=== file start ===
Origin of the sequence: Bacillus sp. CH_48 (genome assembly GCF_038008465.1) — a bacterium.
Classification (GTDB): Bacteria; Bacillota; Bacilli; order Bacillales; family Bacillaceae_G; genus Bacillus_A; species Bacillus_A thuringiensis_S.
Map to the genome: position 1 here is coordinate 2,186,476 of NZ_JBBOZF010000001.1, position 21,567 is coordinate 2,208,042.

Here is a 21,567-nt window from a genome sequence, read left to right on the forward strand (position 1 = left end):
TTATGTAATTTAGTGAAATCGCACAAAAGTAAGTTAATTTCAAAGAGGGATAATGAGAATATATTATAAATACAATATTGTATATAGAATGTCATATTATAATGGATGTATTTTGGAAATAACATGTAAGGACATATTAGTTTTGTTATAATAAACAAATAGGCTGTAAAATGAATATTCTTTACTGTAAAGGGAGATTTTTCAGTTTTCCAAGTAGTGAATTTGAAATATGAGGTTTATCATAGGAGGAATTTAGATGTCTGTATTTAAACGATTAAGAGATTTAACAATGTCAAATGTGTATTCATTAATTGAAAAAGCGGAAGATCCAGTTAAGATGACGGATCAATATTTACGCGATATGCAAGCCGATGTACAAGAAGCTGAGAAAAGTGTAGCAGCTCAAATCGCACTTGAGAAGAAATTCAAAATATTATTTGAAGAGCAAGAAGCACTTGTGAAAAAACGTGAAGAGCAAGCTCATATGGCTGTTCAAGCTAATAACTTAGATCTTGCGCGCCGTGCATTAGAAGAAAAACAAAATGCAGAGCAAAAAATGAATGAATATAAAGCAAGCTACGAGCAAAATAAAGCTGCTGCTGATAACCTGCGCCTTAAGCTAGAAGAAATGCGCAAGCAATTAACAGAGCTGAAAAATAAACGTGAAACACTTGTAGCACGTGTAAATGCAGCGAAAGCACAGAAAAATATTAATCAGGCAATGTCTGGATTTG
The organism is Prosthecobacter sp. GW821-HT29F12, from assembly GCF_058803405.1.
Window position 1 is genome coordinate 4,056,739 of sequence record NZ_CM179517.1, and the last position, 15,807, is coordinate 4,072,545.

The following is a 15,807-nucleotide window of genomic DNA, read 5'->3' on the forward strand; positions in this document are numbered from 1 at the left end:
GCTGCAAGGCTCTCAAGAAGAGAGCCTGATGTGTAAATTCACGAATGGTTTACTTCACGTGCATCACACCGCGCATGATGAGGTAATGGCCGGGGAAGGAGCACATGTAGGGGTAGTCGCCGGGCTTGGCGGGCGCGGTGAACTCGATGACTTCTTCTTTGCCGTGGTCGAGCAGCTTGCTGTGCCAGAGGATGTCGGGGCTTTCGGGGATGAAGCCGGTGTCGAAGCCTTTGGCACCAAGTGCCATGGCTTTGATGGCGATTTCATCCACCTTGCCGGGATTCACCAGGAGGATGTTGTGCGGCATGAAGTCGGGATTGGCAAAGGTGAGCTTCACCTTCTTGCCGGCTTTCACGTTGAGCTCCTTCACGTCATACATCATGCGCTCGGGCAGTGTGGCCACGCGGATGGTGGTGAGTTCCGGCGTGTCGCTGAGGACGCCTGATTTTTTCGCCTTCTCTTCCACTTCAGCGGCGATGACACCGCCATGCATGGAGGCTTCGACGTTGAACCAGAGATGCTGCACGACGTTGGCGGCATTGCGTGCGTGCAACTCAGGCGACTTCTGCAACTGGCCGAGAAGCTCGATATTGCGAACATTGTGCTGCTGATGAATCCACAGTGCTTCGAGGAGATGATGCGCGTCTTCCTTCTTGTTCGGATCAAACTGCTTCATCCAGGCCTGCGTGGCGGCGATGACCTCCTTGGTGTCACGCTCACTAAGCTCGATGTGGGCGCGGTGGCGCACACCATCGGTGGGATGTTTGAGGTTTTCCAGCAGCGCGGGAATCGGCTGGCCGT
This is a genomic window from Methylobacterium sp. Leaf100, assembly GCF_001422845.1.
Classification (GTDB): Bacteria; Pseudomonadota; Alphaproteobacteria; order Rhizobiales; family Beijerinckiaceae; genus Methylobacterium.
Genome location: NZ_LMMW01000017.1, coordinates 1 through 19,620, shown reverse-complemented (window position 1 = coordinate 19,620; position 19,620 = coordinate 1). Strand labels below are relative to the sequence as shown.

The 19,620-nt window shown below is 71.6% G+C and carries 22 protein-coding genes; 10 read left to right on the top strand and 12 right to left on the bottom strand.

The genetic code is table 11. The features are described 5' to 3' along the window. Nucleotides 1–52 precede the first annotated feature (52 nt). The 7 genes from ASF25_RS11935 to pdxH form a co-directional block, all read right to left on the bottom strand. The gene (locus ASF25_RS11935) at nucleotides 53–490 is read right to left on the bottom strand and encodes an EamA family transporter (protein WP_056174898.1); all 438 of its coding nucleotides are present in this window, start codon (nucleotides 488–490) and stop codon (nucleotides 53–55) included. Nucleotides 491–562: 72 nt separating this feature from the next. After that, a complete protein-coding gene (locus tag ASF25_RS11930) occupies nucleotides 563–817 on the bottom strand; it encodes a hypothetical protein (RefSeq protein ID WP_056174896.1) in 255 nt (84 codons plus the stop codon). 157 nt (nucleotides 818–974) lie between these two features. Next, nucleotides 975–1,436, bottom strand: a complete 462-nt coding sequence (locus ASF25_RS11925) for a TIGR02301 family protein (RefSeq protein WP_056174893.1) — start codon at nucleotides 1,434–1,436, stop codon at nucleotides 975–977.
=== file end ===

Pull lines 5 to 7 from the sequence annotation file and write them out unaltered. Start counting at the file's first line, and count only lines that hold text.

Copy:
TTATGTAATTTAGTGAAATCGCACAAAAGTAAGTTAATTTCAAAGAGGGATAATGAGAATATATTATAAATACAATATTGTATATAGAATGTCATATTATAATGGATGTATTTTGGAAATAACATGTAAGGACATATTAGTTTTGTTATAATAAACAAATAGGCTGTAAAATGAATATTCTTTACTGTAAAGGGAGATTTTTCAGTTTTCCAAGTAGTGAATTTGAAATATGAGGTTTATCATAGGAGGAATTTAGATGTCTGTATTTAAACGATTAAGAGATTTAACAATGTCAAATGTGTATTCATTAATTGAAAAAGCGGAAGATCCAGTTAAGATGACGGATCAATATTTACGCGATATGCAAGCCGATGTACAAGAAGCTGAGAAAAGTGTAGCAGCTCAAATCGCACTTGAGAAGAAATTCAAAATATTATTTGAAGAGCAAGAAGCACTTGTGAAAAAACGTGAAGAGCAAGCTCATATGGCTGTTCAAGCTAATAACTTAGATCTTGCGCGCCGTGCATTAGAAGAAAAACAAAATGCAGAGCAAAAAATGAATGAATATAAAGCAAGCTACGAGCAAAATAAAGCTGCTGCTGATAACCTGCGCCTTAAGCTAGAAGAAATGCGCAAGCAATTAACAGAGCTGAAAAATAAACGTGAAACACTTGTAGCACGTGTAAATGCAGCGAAAGCACAGAAAAATATTAATCAGGCAATGTCTGGATTTG
The organism is Prosthecobacter sp. GW821-HT29F12, from assembly GCF_058803405.1.
Window position 1 is genome coordinate 4,056,739 of sequence record NZ_CM179517.1, and the last position, 15,807, is coordinate 4,072,545.